Schenk, J. M., Kristal, A. R., Neuhouser, M. L., Tangen, C. M., White, E., Lin, D. W., & Thompson, I. M. (2009). Serum adiponectin, C-peptide and leptin and risk of symptomatic benign prostatic hyperplasia: results from the Prostate Cancer Prevention Trial. The Prostate, 69(12), pp. 1303-11. doi:10.1002/pros.20974.
Schenk JM, et al. Serum Adiponectin, C-peptide and Leptin and Risk of Symptomatic Benign Prostatic Hyperplasia: Results From the Prostate Cancer Prevention Trial. Prostate. 2009 Sep 1;69(12):1303-11. PubMed PMID: 19475640.
* Article titles in AMA citation format should be in sentence-case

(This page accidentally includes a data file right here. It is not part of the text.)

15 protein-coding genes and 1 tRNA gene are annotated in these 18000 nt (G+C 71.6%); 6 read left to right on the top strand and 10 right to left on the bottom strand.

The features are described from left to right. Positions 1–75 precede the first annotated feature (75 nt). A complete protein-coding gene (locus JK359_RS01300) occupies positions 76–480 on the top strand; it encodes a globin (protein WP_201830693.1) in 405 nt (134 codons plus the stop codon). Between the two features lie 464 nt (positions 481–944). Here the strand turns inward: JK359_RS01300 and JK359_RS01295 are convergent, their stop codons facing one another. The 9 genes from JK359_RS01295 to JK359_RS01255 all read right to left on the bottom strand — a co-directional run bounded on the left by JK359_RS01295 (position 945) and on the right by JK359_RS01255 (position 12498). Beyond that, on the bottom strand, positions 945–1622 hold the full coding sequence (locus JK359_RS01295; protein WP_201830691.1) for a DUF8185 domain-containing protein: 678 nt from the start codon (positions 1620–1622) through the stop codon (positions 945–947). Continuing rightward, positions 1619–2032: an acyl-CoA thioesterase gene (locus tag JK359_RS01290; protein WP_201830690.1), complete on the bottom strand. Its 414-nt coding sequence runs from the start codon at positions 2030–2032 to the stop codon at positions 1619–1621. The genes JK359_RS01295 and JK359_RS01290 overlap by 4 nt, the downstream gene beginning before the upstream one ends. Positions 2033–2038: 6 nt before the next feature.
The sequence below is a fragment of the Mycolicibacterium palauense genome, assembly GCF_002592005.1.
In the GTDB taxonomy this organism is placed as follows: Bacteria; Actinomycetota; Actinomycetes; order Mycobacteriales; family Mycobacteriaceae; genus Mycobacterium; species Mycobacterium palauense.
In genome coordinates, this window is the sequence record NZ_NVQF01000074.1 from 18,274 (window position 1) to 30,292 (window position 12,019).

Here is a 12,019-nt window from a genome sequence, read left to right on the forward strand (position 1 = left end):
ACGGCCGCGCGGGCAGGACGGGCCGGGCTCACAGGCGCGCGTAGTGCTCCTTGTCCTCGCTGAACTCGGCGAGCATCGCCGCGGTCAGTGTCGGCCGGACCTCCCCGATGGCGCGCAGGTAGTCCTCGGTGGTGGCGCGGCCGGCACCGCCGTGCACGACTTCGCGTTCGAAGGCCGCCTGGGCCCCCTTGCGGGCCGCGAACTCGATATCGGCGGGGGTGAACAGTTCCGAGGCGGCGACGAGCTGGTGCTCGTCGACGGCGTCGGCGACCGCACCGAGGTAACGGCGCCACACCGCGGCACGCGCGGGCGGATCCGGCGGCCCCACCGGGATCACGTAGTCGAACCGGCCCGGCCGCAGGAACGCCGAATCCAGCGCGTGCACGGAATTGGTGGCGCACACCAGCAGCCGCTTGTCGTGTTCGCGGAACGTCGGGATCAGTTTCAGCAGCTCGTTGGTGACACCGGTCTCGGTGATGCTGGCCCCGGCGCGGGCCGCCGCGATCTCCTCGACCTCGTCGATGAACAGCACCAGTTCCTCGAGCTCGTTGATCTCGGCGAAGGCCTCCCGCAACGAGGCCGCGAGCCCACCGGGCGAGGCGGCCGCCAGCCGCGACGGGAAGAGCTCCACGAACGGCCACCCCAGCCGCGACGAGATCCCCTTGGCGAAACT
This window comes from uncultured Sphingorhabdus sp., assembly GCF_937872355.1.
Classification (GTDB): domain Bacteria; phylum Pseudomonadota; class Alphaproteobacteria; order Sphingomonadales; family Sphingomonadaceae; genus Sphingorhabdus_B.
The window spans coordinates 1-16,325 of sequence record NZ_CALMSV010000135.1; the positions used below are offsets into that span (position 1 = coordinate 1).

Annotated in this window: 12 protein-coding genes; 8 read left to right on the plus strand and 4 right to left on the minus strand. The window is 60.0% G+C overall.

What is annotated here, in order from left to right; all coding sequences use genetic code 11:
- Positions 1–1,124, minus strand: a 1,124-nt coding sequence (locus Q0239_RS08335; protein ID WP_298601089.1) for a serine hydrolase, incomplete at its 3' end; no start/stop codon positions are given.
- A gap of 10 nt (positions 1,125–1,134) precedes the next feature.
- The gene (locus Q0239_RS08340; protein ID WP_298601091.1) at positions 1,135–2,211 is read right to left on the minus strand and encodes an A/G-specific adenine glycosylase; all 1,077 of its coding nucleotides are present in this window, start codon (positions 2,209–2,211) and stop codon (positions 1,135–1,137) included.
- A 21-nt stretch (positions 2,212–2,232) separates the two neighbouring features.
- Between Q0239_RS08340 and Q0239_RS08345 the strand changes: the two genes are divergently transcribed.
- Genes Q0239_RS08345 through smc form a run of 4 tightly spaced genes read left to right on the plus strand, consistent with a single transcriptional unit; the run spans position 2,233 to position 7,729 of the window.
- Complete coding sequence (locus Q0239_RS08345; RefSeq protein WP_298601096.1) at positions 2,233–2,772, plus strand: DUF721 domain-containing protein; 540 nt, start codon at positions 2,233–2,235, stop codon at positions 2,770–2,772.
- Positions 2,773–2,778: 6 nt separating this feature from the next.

TY - JOUR T1 - Serum adiponectin, C-peptide and leptin and risk of symptomatic benign prostatic hyperplasia: results from the Prostate Cancer Prevention Trial. AU - Schenk,Jeannette M, AU - Kristal,Alan R, AU - Neuhouser,Marian L, AU - Tangen,Catherine M, AU - White,Emily, AU - Lin,Daniel W, AU - Thompson,Ian M, PY - 2009/5/29/entrez PY - 2009/5/29/pubmed PY - 2009/8/6/medline SP - 1303 EP - 11 JF - The Prostate JO - Prostate VL - 69 IS - 12 N2 - BACKGROUND: Recent epidemiologic studies have identified obesity as a risk factor for benign prostatic hyperplasia (BPH). We examined whether adiponectin, leptin, and C-peptide were associated with incident, symptomatic BPH and whether these factors mediate the relationship between obesity and BPH risk. METHODS: Data are from Prostate Cancer Prevention Trial placebo arm participants who were free of BPH at baseline. Incident BPH (n = 698) was defined as treatment, two International Prostate Symptom Score (IPSS) values > 14, or an increase of >or=5 in IPSS from baseline documented on at least two occasions plus at least one score >or=12. Controls (n = 709) were selected from men reporting no BPH treatment or IPSS > 7 during the 7-year trial. Baseline serum was analyzed for adiponectin, C-peptide, and leptin concentrations. RESULTS: Neither C-peptide nor leptin was associated with BPH risk. The odds ratio [95% CI] contrasting highest to lowest quartiles of adiponectin was 0.65[0.47, 0.87] P(trend) = 0.004. Findings differed between levels of physical activity: there was a strong inverse association between adiponectin and BPH among moderately/very active men OR = 0.43 [0.29, 0.63], and no association among sedentary/minimally active men OR = 0.92 [0.65, 1.30] P(interaction) = 0.005. Adiponectin concentrations explained only a moderate amount of the relationship between obesity and BPH risk. CONCLUSIONS: High adiponectin concentrations were associated with reduced risk of incident, symptomatic BPH. This association was limited to moderately/very active men; suggesting the relationship between obesity and BPH involves a complex interaction between factors affecting glucose uptake and insulin sensitivity. However, adiponectin is likely not the only mechanism through which obesity affects BPH risk. SN - 1097-0045 UR - https://www.unboundmedicine.com/medline/citation/19475640/Serum_adiponectin_C_peptide_and_leptin_and_risk_of_symptomatic_benign_prostatic_hyperplasia:_results_from_the_Prostate_Cancer_Prevention_Trial_ L2 - https://doi.org/10.1002/pros.20974 DB - PRIME DP - Unbound Medicine ER -